Hopefully by now you have finished your spring cleaning, and if you have, there are likely boxes of old clothing to get rid of.
This leads into the summer season and the kick–off of city garage sales.
Buying your used stuff is vital for the success of one Northland business as meteorologist Shannon Murphy explains in, "Your Green Life."
"Face it... T–Shirts are not always particularly fashionable," laughed Anita Stech, owner of Cut Loose Creations, LLC.
It's why they're common at rummage sales, but usually the last to be sold... unless Anita Stech turns up to give them a stylish second chance before they get sent to the landfill.
It an important process in the production of clothing at Cut–Loose Creations.
"I'm really proud to be involved in an environmentally friendly business," declared Stech. And, needlework ran in the family. "I sewed for my three daughters, and I sewed all their clothes until that became, 'Not Cool!' [LAUGHTER] 'Not Cool' to them. My mom was a seamstress, my grandmother, aunts were seamstresses, and I just started sewing because it was a way to make things just the way you wanted them."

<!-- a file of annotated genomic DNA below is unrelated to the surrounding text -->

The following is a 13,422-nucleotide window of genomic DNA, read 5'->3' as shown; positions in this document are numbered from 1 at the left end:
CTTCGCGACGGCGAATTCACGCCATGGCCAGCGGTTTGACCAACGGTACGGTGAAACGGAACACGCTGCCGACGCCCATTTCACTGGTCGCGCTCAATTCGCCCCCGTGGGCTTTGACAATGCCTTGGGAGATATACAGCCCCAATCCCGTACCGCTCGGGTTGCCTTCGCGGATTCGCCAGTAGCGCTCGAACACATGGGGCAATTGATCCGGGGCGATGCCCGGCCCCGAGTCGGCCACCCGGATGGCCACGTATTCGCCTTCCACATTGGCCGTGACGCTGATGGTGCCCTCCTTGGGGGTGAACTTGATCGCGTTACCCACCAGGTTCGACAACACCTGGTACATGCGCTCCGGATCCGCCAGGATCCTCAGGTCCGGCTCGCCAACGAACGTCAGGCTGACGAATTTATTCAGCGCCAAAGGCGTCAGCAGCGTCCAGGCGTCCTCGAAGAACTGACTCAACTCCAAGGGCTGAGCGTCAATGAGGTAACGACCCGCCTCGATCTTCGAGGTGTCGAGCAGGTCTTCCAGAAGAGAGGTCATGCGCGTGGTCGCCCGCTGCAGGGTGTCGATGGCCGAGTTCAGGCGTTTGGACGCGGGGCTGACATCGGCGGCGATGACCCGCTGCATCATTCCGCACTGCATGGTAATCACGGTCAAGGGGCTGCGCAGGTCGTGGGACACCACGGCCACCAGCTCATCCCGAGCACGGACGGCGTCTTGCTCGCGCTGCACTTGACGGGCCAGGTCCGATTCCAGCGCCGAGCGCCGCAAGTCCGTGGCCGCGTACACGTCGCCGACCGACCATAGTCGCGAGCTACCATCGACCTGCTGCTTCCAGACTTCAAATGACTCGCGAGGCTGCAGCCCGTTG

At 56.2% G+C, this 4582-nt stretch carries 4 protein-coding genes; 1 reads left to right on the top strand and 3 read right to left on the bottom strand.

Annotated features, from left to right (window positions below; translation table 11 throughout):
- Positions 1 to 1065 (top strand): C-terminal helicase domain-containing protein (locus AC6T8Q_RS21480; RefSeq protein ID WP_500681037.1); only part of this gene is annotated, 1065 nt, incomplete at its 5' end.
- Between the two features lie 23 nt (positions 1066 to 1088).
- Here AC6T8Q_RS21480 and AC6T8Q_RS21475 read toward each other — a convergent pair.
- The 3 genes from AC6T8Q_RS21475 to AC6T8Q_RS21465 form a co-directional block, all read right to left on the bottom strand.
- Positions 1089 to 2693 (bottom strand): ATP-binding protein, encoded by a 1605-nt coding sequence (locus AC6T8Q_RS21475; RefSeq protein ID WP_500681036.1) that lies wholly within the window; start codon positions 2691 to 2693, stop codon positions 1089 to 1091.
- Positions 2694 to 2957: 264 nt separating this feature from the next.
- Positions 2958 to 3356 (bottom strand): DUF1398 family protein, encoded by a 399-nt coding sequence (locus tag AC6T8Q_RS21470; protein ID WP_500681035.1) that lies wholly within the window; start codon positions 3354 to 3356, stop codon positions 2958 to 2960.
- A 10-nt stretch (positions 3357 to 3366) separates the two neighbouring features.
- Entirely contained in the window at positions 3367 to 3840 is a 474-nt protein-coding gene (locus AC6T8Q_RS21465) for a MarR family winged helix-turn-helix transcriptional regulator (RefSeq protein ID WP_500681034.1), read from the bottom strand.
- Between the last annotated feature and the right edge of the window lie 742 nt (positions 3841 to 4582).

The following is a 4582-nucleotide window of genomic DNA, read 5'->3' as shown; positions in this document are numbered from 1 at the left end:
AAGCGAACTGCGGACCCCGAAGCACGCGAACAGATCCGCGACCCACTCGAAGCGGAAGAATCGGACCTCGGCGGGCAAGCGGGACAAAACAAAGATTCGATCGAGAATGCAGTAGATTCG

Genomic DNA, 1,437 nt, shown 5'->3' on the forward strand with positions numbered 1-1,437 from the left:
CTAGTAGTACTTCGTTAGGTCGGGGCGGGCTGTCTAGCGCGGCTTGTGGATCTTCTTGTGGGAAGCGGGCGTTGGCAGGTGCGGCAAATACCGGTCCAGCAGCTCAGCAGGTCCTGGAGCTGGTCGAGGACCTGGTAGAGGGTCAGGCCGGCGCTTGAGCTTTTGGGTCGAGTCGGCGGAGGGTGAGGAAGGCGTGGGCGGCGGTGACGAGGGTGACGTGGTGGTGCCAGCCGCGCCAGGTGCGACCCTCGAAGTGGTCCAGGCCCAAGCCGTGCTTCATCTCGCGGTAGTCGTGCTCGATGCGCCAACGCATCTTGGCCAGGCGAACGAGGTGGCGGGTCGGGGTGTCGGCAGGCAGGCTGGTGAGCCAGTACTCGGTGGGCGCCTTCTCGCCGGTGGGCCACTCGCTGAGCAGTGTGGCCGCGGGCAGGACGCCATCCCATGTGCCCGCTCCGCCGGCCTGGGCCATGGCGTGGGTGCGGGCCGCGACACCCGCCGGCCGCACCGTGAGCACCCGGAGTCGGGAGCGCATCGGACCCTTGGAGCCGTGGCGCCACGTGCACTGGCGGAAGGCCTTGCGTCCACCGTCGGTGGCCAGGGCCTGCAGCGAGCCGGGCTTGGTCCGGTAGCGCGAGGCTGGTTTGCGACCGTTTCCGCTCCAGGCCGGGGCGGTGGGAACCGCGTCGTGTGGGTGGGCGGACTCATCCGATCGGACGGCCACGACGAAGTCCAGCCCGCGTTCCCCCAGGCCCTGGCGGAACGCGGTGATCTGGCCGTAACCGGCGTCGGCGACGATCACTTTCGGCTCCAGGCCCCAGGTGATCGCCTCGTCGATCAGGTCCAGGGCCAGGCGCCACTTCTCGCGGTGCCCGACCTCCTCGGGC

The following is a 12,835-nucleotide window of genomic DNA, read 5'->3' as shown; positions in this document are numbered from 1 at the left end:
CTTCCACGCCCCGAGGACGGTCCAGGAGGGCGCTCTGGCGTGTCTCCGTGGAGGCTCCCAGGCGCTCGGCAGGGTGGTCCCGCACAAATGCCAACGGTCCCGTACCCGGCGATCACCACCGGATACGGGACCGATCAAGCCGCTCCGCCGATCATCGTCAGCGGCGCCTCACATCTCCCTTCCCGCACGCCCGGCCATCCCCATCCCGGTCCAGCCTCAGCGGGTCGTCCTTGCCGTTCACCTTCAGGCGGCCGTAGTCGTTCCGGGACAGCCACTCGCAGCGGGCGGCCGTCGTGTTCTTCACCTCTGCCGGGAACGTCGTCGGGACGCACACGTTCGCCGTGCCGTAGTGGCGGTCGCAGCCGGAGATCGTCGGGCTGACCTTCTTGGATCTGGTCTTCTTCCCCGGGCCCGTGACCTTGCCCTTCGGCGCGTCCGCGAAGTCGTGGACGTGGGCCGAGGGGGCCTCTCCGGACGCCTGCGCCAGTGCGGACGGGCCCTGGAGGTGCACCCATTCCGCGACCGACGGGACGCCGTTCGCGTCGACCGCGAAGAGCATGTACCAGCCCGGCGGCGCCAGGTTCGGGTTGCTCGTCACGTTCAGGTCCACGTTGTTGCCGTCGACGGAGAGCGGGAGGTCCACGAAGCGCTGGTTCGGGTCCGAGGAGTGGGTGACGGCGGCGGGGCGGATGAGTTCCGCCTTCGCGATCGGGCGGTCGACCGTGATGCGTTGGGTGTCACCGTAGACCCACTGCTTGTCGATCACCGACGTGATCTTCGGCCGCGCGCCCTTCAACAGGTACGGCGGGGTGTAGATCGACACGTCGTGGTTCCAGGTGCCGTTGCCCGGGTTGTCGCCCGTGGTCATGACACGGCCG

But the inspiration came from Europe.
"We walked into a little boutique there, and it was filled with basically T–Shirts that had been made into different fashion styles and I walked out of there and said I can do that," said Stech.
Two years, thousands of T–Shirts, and hundreds of finger pricks later, Cut Loose Creations established itself as a business creating one–of–a–kind skirts, shirts, bags, and bibs from recycling cotton T–Shirts while leaving next to nothing in the waste basket.
"It's a fun way to be green." added Stech.
In Duluth, meteorologist Shannon Murphy, the Northland's NewsCenter.